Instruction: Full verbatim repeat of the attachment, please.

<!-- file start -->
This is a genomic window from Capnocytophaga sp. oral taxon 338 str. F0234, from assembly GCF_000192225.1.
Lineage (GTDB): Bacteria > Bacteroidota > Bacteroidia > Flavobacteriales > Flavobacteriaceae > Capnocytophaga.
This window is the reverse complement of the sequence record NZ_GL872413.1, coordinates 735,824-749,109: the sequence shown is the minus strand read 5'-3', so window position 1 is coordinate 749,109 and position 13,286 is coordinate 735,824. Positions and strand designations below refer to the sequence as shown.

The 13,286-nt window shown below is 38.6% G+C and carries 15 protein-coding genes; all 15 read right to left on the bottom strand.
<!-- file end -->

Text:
This is a genomic window from Capnocytophaga sp. oral taxon 338 str. F0234, from assembly GCF_000192225.1.
Lineage (GTDB): Bacteria > Bacteroidota > Bacteroidia > Flavobacteriales > Flavobacteriaceae > Capnocytophaga.
This window is the reverse complement of the sequence record NZ_GL872413.1, coordinates 735,824-749,109: the sequence shown is the minus strand read 5'-3', so window position 1 is coordinate 749,109 and position 13,286 is coordinate 735,824. Positions and strand designations below refer to the sequence as shown.

The 13,286-nt window shown below is 38.6% G+C and carries 15 protein-coding genes; all 15 read right to left on the bottom strand.